Painfully Aware (#11 in my 30 in 30 series)

pain

I know a thing or two about Pain.  Pain and I go way back – back to when I was a freshman in High School.  I actually have difficulty remembering what life was like without having to deal with pain and discomfort on a daily basis.  I’m not complaining – just explaining.  I’ve actually learned a lot from my Pain and believe it has made me strong, even as it makes me weak at times.  When I was 13 years old I was diagnosed with Juvenile Rheumatoid Arthritis (JRA).  It was scary, painful, and frustrating.  I would go to bed in pain and wake up in pain.  I felt like a 98 year old woman, hobbling down my high school’s hallway with a cane.  My peers didn’t understand – arthritis was for old folks, they would say with a snicker.  High school is tough enough, but add excruciating pain, visits to the Rheumatologist (where I was always the youngest one in the waiting room), ever-changing pain meds, and an un-cool limp, and it’s nearly impossible.  Fortunately, I survived high school and eventually my JRA went into remission in my mid-twenties.  I learned much about depression, isolation, strength, resilience, and hope during that time.  I also learned one of the most important lessons in my life so far – the separation of mind and body. Since my pain was a daily visitor, I figured I had two options – let my unwanted guest ruin my day (and, in the long run, ruin my life) or learn to accept my guest but not let it dictate how I felt emotionally.  Sure, my physical state was out of my control, but I was the one who chose how I felt and thought about it and myself.  I was eventually able to exist in what seemed like two opposing states – I could be in extreme pain but still have a smile on my face and have a decent day.  I couldn’t let myself be in as much emotional pain as my physical pain, because it would have ruined me.  I believe this lesson has subsequently helped me get through breast cancer and is now helping me deal with Lupus.  My physical being does not rule my emotional being – although sometimes it tries very hard to.

*To learn more about Juvenile Rheumatoid Arthritis, please visit  http://www.webmd.com/rheumatoid-arthritis/understanding-juvenile-rheumatoid-arthritis-basics

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The Write Stuff : 30 in 30

Writing has done many things for me – it helped me cope with a difficult childhood illness, helped me earn my degrees, helped me put on paper the feelings I could not speak out loud, and it helped get me through cancer treatment.  It helps me now deal with Systemic Lupus and the prospect of my cancer returning.  It gives me, and hopefully those who read my musings, hope for the future and a way to make some sense out of the senseless things that happen.  There was a time when I guarded my writing like an overprotective parent, for fear that people would see the “real me” and run away in horror.  But, when I finally did take the risk of showing my work to others, they didn’t run – it actually brought us closer.  Little by little, I shared more of my writings with others and secretly dreamed of being a “Writer” with a capital W.  But, it wasn’t until I was diagnosed with and survived breast cancer that I was comfortable sharing my most personal insights with perfect strangers. I kept a notebook during and after treatment; writing about my thoughts and fears, as well as the surprisingly funny and good times, helped me deal with a terrifying situation.  So, I decided to share my writing with a larger audience, and started this blog.  My intentions were to have an outlet for my feelings/experiences and, hopefully, provide comfort, humor, and support to others.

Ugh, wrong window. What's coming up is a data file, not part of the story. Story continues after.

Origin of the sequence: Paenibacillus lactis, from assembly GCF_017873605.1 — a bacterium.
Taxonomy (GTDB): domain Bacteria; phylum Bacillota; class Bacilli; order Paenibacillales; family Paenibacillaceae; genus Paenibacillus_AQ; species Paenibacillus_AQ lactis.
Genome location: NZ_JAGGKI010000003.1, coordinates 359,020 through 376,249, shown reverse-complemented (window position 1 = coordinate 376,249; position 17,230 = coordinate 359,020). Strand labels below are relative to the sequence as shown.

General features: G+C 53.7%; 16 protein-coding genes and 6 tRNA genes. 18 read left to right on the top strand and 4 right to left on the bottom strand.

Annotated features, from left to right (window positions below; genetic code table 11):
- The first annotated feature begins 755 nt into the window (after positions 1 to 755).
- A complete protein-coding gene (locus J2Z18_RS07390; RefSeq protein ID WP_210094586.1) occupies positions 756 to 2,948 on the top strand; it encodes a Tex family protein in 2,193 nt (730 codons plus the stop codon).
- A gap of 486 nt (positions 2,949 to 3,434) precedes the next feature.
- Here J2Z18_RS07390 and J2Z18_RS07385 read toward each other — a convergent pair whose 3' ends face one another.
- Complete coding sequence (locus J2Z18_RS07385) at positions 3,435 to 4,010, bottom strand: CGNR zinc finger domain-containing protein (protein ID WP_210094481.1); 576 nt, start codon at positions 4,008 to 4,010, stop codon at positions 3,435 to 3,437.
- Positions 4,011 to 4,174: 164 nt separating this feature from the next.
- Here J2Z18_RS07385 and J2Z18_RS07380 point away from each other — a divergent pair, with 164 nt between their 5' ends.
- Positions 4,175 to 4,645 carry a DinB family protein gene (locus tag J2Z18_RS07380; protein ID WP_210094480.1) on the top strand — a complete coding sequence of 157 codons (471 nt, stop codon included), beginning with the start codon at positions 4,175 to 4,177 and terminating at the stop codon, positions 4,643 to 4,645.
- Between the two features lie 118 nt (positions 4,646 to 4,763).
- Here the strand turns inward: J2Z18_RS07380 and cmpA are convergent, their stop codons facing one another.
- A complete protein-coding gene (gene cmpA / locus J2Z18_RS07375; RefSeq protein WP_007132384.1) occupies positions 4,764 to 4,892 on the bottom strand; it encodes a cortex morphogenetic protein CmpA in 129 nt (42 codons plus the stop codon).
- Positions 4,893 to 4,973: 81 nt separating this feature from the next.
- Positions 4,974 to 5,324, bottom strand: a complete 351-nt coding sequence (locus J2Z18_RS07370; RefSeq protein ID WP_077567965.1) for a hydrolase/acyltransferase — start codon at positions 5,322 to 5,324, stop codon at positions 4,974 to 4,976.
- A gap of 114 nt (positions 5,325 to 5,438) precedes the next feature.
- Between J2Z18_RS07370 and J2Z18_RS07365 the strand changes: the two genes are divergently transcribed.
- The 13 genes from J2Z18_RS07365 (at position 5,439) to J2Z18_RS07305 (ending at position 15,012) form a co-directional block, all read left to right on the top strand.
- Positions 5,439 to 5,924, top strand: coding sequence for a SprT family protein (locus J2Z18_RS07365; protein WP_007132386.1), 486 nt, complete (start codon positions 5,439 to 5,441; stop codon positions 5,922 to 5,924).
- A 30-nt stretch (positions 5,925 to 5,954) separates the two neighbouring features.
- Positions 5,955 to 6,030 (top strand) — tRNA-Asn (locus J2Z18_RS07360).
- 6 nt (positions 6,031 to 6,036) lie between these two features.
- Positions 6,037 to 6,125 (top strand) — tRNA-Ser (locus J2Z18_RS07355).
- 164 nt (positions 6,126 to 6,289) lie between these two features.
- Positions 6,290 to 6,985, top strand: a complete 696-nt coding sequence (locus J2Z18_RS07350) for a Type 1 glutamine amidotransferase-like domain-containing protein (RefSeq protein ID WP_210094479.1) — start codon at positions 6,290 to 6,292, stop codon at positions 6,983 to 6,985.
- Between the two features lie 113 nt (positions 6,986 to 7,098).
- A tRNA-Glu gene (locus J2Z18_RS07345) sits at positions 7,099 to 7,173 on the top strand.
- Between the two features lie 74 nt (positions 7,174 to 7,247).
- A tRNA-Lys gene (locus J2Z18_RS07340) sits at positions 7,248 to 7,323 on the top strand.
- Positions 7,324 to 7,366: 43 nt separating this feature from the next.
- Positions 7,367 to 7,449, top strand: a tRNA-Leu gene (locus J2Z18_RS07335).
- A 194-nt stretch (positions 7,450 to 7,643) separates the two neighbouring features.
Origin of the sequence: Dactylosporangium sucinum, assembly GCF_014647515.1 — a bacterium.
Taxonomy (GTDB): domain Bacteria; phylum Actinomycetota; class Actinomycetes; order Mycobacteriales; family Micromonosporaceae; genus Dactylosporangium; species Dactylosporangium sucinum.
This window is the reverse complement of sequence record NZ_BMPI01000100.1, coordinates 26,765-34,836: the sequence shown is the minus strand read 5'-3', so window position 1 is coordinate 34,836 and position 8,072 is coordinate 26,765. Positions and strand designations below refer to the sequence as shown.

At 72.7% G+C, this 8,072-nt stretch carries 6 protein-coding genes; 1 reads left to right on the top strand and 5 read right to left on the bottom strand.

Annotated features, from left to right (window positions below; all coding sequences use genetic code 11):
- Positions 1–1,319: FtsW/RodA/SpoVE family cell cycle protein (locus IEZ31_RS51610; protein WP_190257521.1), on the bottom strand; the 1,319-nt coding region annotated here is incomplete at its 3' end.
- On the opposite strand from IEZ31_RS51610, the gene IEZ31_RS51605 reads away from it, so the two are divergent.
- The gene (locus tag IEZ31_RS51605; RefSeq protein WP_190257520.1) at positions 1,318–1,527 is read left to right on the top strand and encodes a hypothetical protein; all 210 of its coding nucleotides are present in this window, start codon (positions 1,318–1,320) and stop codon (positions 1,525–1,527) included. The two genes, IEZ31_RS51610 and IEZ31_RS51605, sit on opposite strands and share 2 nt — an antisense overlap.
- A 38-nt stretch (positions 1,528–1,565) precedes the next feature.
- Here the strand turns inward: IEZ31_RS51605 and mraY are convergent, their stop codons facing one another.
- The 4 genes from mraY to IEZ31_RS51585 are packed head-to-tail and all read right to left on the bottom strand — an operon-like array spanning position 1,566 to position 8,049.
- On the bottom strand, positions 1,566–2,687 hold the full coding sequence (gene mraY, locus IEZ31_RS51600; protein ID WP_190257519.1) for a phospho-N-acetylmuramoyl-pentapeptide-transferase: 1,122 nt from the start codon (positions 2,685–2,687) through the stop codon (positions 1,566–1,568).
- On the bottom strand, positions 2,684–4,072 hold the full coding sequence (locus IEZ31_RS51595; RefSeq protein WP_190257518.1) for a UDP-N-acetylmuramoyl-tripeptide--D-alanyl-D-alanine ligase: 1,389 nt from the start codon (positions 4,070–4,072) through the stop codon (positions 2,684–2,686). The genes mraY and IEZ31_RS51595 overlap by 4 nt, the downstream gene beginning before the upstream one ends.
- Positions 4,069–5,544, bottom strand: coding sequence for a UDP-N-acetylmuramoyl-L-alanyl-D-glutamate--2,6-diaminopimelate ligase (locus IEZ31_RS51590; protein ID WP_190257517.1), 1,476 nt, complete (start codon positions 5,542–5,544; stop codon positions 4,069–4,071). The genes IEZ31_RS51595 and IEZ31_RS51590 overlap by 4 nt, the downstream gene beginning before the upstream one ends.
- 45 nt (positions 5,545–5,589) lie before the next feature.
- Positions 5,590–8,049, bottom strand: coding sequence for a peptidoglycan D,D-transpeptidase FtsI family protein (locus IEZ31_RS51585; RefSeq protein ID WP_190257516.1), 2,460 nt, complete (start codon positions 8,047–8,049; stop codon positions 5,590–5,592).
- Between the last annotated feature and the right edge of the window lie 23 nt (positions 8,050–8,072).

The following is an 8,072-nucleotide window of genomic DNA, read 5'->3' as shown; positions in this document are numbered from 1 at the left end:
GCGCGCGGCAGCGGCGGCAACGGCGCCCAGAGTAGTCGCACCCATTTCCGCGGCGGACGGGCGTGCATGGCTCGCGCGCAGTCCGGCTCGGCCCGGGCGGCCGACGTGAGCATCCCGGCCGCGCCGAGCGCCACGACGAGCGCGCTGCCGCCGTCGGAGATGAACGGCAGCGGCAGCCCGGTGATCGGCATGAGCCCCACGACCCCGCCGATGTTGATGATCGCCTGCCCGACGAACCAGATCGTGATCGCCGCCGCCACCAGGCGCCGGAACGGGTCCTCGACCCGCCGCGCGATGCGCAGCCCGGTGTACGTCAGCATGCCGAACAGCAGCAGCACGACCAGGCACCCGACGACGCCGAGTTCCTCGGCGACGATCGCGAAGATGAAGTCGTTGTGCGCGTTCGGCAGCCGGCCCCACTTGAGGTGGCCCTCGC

Now, I’m taking another step on my writing journey and working towards becoming a Certified Journal Facilitator.  My long-term goal is to be able to teach others how to use writing as a means of expression and healing.  My short-term goal is to become more disciplined about my writing and incorporate it into my daily routine.  So, I’ve decided that I will challenge myself to write and post something every day for the next 30 days.  I would like to invite others reading this to suggest topics for me to write about, as well.  Let’s see if I’ve got the “write stuff” – wish me luck!